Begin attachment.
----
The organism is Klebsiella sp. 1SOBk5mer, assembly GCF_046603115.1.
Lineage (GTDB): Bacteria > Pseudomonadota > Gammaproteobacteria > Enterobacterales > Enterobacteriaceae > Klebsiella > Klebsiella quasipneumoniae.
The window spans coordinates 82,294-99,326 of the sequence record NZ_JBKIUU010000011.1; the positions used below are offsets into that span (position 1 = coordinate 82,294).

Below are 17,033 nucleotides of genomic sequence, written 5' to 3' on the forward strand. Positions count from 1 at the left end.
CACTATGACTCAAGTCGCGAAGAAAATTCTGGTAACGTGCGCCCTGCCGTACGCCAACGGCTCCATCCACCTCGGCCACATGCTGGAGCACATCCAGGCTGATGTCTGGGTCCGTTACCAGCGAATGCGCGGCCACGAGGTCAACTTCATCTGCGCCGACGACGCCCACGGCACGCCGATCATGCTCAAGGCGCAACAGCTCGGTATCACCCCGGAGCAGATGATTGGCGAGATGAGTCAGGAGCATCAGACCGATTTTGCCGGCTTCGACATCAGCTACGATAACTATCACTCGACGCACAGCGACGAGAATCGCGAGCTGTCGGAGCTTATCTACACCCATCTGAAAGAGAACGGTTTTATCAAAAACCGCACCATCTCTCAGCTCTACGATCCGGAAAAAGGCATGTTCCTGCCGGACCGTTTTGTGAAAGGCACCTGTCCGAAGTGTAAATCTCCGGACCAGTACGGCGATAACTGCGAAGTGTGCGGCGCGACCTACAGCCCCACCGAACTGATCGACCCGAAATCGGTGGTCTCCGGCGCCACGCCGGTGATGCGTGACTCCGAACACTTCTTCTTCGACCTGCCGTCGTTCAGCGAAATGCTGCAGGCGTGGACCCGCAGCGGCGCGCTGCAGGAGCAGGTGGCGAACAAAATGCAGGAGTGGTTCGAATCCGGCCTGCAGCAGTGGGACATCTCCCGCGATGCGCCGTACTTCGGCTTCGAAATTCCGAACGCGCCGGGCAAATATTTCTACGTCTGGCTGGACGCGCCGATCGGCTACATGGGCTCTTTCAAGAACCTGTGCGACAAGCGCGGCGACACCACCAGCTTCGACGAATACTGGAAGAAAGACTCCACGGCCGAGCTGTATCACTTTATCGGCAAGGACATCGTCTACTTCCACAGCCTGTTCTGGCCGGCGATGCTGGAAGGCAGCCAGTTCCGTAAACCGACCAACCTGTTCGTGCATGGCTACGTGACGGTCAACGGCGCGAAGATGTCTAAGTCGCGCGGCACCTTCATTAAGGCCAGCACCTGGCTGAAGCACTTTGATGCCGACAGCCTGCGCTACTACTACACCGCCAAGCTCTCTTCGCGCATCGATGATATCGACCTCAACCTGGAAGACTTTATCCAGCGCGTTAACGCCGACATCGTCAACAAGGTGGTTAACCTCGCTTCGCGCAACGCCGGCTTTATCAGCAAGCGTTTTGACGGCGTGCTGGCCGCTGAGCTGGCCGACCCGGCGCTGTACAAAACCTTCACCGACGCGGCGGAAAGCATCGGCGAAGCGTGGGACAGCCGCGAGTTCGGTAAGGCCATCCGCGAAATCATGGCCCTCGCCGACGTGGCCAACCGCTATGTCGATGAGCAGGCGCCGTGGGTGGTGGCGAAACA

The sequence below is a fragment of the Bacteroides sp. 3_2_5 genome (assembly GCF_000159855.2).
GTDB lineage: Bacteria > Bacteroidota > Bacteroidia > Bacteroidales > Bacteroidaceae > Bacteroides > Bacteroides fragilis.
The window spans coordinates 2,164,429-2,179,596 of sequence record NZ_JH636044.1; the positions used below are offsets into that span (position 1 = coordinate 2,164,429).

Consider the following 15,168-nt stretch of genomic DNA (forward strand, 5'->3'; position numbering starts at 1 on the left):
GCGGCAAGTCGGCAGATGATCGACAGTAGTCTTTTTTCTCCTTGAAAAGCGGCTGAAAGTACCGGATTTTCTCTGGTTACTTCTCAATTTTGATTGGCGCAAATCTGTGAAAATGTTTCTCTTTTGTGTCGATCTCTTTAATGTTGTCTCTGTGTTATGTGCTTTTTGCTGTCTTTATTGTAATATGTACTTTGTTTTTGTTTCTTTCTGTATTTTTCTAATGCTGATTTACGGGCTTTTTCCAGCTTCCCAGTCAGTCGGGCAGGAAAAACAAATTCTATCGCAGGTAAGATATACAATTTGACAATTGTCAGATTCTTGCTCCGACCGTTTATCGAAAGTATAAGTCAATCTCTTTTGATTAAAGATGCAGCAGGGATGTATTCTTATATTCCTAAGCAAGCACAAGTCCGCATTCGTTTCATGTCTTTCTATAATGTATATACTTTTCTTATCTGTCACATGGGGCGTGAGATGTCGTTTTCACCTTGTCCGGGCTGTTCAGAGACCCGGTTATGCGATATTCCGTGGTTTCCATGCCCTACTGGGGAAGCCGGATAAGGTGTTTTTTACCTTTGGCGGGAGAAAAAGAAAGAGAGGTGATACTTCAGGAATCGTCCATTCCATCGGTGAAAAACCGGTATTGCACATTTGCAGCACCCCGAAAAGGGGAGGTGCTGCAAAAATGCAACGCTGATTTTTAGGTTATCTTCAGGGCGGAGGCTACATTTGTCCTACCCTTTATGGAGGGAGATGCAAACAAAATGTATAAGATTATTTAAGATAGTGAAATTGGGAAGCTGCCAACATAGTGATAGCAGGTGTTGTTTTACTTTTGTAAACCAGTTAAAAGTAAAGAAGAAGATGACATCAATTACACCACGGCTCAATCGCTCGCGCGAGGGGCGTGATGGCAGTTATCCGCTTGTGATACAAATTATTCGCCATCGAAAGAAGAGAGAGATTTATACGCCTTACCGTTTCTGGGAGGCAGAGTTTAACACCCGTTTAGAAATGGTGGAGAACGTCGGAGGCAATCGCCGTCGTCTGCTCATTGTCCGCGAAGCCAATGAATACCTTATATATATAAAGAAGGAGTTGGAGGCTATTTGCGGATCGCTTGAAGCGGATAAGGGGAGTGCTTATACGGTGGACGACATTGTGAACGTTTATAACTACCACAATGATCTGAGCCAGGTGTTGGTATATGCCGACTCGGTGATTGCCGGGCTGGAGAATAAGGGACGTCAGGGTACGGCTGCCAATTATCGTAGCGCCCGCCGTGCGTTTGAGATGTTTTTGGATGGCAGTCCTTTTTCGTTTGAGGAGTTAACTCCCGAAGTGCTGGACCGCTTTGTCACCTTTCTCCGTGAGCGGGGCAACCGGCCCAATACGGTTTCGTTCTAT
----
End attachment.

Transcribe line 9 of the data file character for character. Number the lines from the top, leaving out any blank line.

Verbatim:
Consider the following 15,168-nt stretch of genomic DNA (forward strand, 5'->3'; position numbering starts at 1 on the left):